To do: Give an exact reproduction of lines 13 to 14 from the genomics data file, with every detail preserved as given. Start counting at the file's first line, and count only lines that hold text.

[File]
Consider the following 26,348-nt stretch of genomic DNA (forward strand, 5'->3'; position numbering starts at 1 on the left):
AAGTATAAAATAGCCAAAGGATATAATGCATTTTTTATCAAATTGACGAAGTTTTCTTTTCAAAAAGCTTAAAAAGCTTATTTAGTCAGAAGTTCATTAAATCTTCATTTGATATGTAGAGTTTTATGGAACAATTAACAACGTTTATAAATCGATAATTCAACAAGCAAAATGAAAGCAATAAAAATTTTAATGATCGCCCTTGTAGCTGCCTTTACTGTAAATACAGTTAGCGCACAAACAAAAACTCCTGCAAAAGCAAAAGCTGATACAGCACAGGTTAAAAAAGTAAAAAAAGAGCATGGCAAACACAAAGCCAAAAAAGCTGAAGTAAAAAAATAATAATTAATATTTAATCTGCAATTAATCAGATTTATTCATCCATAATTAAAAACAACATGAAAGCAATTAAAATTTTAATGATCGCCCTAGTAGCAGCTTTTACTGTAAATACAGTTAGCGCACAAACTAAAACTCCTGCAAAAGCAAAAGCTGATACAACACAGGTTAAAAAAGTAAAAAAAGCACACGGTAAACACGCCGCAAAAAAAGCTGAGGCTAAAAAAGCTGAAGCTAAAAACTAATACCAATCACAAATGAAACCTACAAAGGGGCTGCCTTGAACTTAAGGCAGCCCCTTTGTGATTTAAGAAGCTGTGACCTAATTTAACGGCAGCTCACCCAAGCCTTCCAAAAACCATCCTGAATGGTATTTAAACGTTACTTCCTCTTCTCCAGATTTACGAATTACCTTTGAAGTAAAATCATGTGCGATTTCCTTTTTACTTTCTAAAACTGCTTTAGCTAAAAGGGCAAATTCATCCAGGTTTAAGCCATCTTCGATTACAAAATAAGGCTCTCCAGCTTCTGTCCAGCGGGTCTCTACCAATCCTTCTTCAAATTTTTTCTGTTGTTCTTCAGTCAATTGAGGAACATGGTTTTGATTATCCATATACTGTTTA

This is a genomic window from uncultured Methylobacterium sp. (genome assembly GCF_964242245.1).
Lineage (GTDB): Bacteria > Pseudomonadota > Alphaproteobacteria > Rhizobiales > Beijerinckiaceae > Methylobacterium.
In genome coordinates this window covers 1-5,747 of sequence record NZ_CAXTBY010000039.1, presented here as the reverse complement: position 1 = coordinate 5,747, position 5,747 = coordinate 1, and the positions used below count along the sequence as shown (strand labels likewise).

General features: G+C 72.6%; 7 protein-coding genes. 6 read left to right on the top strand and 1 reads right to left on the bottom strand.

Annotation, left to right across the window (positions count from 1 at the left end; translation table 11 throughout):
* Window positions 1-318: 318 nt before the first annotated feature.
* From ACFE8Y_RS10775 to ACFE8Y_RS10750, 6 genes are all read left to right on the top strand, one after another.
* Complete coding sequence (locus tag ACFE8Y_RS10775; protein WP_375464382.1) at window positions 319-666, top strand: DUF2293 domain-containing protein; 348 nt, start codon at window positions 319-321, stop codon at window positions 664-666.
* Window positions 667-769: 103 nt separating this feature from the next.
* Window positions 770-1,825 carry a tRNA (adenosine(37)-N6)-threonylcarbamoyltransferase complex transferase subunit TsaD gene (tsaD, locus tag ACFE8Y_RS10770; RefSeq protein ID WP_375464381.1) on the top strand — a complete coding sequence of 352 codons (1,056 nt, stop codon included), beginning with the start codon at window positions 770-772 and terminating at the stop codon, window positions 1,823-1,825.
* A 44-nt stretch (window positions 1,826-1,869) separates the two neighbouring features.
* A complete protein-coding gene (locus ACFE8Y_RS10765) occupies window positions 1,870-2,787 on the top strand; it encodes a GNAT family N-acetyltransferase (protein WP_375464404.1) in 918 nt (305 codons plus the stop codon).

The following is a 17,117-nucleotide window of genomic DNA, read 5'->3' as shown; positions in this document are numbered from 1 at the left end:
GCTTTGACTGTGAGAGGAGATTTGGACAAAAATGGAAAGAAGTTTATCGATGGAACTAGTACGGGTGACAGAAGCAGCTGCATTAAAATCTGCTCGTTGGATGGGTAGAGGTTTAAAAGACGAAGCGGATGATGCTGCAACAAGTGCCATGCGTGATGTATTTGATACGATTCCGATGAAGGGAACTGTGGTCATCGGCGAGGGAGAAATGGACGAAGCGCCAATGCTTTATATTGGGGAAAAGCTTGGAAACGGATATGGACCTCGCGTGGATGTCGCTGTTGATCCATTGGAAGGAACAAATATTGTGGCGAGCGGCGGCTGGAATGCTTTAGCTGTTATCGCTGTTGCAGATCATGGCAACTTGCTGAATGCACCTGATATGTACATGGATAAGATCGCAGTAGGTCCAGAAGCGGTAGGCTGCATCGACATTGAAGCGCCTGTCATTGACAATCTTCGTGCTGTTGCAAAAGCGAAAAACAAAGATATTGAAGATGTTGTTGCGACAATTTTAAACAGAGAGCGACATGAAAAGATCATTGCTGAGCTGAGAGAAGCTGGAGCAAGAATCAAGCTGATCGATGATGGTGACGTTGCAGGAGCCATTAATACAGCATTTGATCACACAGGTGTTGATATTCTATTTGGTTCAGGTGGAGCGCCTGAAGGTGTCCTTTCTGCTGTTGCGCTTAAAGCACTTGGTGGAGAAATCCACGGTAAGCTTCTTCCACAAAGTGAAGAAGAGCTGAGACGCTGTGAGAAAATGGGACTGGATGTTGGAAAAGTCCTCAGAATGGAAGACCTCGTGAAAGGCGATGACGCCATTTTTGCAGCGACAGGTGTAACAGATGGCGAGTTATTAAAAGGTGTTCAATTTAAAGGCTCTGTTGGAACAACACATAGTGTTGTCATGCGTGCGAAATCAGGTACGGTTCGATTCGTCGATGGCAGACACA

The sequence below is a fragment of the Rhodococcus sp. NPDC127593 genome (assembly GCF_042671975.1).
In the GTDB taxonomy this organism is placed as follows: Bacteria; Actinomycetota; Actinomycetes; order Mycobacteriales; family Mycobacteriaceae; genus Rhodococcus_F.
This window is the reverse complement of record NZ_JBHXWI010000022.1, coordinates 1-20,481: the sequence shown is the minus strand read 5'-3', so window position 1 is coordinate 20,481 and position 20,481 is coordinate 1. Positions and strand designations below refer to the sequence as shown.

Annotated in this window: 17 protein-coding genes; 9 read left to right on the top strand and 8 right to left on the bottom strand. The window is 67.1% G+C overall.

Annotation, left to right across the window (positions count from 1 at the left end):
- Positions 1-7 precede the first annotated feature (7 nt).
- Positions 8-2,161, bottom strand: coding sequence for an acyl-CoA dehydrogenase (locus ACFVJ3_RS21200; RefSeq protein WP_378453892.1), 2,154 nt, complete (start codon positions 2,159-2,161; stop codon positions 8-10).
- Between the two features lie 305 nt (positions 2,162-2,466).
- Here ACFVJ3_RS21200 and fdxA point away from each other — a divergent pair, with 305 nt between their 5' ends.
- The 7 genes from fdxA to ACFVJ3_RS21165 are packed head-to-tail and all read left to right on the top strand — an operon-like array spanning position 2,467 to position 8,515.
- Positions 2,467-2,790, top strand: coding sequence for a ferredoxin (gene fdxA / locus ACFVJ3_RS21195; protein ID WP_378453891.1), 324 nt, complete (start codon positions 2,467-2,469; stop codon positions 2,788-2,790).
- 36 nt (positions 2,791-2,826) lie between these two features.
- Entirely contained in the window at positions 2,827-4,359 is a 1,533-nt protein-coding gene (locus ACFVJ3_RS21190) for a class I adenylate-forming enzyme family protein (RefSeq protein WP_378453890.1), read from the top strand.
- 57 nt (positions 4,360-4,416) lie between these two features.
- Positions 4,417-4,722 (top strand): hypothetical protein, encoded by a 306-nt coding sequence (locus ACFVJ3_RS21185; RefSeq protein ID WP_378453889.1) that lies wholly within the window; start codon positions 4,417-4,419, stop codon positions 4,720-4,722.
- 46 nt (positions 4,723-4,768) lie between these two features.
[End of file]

* A 44-nt stretch (window positions 1,826-1,869) separates the two neighbouring features.
* A complete protein-coding gene (locus ACFE8Y_RS10765) occupies window positions 1,870-2,787 on the top strand; it encodes a GNAT family N-acetyltransferase (protein WP_375464404.1) in 918 nt (305 codons plus the stop codon).